Still, the way the advisers resigned has raised eyebrows from DeSantis and others close to Gingrich. “We do not know for sure how they coordinated their departure,” he says. “But we are curious about whether there were any inappropriate conversations or actions. There is a lot of talk that another potential candidate made it clear that he may join the race. If former staffers were being paid by the campaign — yet plotting to join another campaign — that would be a major conflict of interest.
I think both sides have a point. Presidential campaigns are what they are because that is what it takes to win – score one for Galen. What they are is not necessarily what is best and there is a place for “big ideas” – score one for Gingrich. But the point for Gingrich does not change the fact that better might be better, but better often does not win. In the end elections are not about best, they are about the will of the electorate and the electorate often is about less than the best, and is even self-contradictory. For example, the American public seems to want entitlements and limited government – you figure out how to make that happen. With such inconsistencies among the voters, is it any wonder that candidates often sound like they are a bit schizo?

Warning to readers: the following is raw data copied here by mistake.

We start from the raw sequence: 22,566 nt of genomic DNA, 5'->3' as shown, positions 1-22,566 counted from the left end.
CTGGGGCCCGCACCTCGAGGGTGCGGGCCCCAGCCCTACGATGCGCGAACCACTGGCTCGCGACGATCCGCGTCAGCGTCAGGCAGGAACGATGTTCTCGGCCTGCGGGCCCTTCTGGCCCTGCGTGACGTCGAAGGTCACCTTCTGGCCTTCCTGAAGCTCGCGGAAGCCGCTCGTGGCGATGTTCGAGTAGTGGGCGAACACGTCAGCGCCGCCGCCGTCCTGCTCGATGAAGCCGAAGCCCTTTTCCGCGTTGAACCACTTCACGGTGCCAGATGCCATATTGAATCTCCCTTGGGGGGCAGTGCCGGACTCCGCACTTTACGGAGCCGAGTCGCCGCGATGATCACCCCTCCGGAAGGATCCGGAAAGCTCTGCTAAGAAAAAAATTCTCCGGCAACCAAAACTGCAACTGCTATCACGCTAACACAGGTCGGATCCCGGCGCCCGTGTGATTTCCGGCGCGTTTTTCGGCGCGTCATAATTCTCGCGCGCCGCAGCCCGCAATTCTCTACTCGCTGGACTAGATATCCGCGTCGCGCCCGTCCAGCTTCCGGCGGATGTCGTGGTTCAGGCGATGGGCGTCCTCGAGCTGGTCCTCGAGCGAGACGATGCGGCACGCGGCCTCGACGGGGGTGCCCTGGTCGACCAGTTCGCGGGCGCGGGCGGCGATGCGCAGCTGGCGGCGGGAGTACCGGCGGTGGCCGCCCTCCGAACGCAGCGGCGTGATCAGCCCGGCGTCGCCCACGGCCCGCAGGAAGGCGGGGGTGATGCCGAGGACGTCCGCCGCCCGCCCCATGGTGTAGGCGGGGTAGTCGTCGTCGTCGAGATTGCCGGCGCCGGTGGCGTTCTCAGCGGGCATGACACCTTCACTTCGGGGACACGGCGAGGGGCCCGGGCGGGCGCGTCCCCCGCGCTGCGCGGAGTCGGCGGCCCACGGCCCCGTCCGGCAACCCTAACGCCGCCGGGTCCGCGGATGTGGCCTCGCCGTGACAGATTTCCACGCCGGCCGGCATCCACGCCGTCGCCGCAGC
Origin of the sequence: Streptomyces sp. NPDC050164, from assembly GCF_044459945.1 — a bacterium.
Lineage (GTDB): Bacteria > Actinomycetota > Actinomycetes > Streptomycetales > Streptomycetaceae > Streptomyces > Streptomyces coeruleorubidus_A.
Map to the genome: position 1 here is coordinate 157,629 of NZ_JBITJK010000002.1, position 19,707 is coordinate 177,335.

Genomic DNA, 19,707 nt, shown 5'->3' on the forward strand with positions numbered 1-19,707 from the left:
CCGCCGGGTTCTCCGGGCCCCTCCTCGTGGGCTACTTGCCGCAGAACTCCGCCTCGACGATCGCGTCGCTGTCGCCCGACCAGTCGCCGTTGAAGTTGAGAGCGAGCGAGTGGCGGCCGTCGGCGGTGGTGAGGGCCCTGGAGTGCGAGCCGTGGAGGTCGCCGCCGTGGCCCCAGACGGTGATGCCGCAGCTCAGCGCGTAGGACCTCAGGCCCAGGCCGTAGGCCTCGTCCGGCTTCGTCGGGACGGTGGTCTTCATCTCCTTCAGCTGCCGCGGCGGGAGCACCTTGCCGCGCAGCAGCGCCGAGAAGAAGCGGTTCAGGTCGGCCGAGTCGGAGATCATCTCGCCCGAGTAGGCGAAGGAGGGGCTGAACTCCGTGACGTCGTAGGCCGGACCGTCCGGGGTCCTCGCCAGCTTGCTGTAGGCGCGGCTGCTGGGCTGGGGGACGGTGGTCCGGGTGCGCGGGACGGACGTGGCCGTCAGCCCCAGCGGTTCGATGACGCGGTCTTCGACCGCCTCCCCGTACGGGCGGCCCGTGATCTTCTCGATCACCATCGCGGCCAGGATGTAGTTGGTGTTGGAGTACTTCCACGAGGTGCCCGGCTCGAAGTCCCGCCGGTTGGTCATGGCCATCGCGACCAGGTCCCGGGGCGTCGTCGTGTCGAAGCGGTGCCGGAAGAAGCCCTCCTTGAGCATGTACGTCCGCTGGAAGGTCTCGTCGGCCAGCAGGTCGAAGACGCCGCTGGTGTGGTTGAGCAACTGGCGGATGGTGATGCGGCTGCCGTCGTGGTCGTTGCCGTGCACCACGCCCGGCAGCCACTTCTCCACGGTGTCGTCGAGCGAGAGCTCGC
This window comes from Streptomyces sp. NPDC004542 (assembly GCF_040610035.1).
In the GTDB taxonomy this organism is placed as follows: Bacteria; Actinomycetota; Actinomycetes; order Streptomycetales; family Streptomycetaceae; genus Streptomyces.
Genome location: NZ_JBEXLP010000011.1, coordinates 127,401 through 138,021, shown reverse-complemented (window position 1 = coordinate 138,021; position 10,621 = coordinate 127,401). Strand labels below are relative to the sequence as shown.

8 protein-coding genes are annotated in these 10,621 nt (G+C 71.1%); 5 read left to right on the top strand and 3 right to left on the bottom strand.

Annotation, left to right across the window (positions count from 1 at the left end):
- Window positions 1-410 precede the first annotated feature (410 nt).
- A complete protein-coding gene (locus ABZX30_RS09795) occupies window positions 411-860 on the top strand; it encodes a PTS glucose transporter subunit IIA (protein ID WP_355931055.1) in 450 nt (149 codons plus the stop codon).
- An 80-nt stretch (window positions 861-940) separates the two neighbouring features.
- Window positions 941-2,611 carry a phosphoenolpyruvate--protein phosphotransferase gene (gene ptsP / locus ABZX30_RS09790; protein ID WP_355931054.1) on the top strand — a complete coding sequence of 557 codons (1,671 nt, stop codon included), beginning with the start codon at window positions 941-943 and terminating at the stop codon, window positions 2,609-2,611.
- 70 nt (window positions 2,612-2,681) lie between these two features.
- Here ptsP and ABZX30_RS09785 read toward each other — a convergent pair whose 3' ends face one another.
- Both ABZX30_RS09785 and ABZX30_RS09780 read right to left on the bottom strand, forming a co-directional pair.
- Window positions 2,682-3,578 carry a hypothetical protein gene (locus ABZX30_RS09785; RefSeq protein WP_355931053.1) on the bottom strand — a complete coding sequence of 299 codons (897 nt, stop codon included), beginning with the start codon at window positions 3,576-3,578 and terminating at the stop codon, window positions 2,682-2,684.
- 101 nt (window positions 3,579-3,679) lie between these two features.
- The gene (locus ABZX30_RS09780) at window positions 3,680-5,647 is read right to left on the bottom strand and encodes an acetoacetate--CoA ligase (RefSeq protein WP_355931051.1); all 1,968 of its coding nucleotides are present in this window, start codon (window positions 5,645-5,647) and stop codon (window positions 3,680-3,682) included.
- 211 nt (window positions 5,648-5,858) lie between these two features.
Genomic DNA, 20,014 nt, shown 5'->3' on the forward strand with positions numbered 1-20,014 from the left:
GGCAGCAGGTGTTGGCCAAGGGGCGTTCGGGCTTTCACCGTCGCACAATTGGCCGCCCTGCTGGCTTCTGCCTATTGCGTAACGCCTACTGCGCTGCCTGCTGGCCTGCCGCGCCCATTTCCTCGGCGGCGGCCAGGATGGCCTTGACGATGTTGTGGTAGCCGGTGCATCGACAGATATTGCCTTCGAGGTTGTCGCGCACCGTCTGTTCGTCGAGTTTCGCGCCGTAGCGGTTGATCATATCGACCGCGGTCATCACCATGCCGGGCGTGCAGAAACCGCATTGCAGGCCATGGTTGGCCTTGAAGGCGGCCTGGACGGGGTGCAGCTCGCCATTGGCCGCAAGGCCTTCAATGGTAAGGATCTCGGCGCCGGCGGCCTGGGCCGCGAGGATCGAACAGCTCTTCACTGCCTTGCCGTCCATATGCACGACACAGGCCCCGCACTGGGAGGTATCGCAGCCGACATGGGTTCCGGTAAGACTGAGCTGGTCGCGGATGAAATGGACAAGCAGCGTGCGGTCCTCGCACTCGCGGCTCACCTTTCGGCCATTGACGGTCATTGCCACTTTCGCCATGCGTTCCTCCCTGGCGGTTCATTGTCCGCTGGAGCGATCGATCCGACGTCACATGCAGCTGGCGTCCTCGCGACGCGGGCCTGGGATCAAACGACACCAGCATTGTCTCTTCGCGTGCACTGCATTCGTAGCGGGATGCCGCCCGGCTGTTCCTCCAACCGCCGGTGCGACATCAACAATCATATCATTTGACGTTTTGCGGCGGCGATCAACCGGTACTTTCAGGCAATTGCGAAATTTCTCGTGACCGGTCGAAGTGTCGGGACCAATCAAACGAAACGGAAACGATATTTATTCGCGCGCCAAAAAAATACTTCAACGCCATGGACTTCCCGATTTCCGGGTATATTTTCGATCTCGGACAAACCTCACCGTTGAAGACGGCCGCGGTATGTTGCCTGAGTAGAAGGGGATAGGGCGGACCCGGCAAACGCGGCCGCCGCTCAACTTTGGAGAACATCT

If Gingrich insists on running on “big ideas” one must assume that he is either grossly misguided about the American voter (he’s too smart for that), or he thinks he can single-handedly raise the electoral consciousness of the average American voter (even his ego is not that big), or he is running for reasons other than to win. Needless to say, my money is on the latter. I speculate, and I emphasize speculate, that his media presence has been fading and nothing raises media presence like a presidential run. Of course, he could be doing so to raise certain issues in the campaign, or to get the VP slot, or a host of non-media reasons, but given the trajectory of his career since he left the House in shame, media makes the most sense to me.
Now let us return to my comments from Monday with which I opened this post:
That means to pull it off, one has to be consummately gifted at misdirection, if not outright lying.
Whatever the reasons for running, if they are other than to win the presidency that statement holds. Which brings up one of the essential points people often forget about the presidency. It is a service job. It is not a popularity contest. It is not a step to the highest speaking fees available. It is not a platform to implement your plan. It is a job to provide the American people with governance, as outlined by the constitution. Campaigns are as much about the candidate learning what the people want as they are about the people coming to know the candidate.